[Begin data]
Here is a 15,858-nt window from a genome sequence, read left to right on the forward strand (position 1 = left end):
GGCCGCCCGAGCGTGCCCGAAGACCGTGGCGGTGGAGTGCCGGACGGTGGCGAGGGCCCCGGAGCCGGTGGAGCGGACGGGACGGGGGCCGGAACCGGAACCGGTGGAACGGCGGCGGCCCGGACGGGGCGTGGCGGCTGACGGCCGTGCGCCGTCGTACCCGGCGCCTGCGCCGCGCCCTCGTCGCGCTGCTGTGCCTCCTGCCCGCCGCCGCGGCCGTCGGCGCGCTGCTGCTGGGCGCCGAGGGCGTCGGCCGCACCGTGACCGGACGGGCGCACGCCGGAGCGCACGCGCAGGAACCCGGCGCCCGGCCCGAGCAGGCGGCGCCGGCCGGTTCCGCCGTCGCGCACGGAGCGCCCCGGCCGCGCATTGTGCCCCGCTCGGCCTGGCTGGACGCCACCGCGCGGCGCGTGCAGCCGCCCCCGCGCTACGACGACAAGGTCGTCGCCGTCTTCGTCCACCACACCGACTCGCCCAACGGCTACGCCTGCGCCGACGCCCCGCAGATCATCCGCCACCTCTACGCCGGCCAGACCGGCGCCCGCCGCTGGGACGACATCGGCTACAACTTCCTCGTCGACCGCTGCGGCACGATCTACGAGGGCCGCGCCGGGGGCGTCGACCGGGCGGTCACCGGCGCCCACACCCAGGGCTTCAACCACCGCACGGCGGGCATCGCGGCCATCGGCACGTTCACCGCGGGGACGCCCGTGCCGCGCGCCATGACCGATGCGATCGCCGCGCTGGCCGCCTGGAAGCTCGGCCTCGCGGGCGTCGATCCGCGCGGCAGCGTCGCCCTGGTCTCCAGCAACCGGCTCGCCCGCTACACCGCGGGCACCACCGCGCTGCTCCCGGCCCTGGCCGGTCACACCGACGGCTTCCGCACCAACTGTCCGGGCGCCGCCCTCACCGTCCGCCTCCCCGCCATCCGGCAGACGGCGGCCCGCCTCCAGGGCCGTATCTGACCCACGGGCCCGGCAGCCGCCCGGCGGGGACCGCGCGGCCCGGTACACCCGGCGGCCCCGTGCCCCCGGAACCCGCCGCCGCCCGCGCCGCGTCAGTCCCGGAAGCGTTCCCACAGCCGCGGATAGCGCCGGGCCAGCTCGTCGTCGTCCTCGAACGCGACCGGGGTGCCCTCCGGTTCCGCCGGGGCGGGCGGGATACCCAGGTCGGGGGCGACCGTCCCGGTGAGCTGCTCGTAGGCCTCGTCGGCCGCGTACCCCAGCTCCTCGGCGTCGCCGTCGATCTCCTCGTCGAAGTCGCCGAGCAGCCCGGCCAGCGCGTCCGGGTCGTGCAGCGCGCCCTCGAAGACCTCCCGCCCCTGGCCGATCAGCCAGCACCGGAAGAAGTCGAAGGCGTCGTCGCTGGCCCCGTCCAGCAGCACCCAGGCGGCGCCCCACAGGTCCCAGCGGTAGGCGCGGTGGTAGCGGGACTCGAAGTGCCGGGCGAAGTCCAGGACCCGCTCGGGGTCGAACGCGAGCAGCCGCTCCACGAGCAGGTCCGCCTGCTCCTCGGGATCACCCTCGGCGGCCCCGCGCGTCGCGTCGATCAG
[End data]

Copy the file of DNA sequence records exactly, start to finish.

Here is a 15,858-nt window from a genome sequence, read left to right on the forward strand (position 1 = left end):
GGCCGCCCGAGCGTGCCCGAAGACCGTGGCGGTGGAGTGCCGGACGGTGGCGAGGGCCCCGGAGCCGGTGGAGCGGACGGGACGGGGGCCGGAACCGGAACCGGTGGAACGGCGGCGGCCCGGACGGGGCGTGGCGGCTGACGGCCGTGCGCCGTCGTACCCGGCGCCTGCGCCGCGCCCTCGTCGCGCTGCTGTGCCTCCTGCCCGCCGCCGCGGCCGTCGGCGCGCTGCTGCTGGGCGCCGAGGGCGTCGGCCGCACCGTGACCGGACGGGCGCACGCCGGAGCGCACGCGCAGGAACCCGGCGCCCGGCCCGAGCAGGCGGCGCCGGCCGGTTCCGCCGTCGCGCACGGAGCGCCCCGGCCGCGCATTGTGCCCCGCTCGGCCTGGCTGGACGCCACCGCGCGGCGCGTGCAGCCGCCCCCGCGCTACGACGACAAGGTCGTCGCCGTCTTCGTCCACCACACCGACTCGCCCAACGGCTACGCCTGCGCCGACGCCCCGCAGATCATCCGCCACCTCTACGCCGGCCAGACCGGCGCCCGCCGCTGGGACGACATCGGCTACAACTTCCTCGTCGACCGCTGCGGCACGATCTACGAGGGCCGCGCCGGGGGCGTCGACCGGGCGGTCACCGGCGCCCACACCCAGGGCTTCAACCACCGCACGGCGGGCATCGCGGCCATCGGCACGTTCACCGCGGGGACGCCCGTGCCGCGCGCCATGACCGATGCGATCGCCGCGCTGGCCGCCTGGAAGCTCGGCCTCGCGGGCGTCGATCCGCGCGGCAGCGTCGCCCTGGTCTCCAGCAACCGGCTCGCCCGCTACACCGCGGGCACCACCGCGCTGCTCCCGGCCCTGGCCGGTCACACCGACGGCTTCCGCACCAACTGTCCGGGCGCCGCCCTCACCGTCCGCCTCCCCGCCATCCGGCAGACGGCGGCCCGCCTCCAGGGCCGTATCTGACCCACGGGCCCGGCAGCCGCCCGGCGGGGACCGCGCGGCCCGGTACACCCGGCGGCCCCGTGCCCCCGGAACCCGCCGCCGCCCGCGCCGCGTCAGTCCCGGAAGCGTTCCCACAGCCGCGGATAGCGCCGGGCCAGCTCGTCGTCGTCCTCGAACGCGACCGGGGTGCCCTCCGGTTCCGCCGGGGCGGGCGGGATACCCAGGTCGGGGGCGACCGTCCCGGTGAGCTGCTCGTAGGCCTCGTCGGCCGCGTACCCCAGCTCCTCGGCGTCGCCGTCGATCTCCTCGTCGAAGTCGCCGAGCAGCCCGGCCAGCGCGTCCGGGTCGTGCAGCGCGCCCTCGAAGACCTCCCGCCCCTGGCCGATCAGCCAGCACCGGAAGAAGTCGAAGGCGTCGTCGCTGGCCCCGTCCAGCAGCACCCAGGCGGCGCCCCACAGGTCCCAGCGGTAGGCGCGGTGGTAGCGGGACTCGAAGTGCCGGGCGAAGTCCAGGACCCGCTCGGGGTCGAACGCGAGCAGCCGCTCCACGAGCAGGTCCGCCTGCTCCTCGGGATCACCCTCGGCGGCCCCGCGCGTCGCGTCGATCAG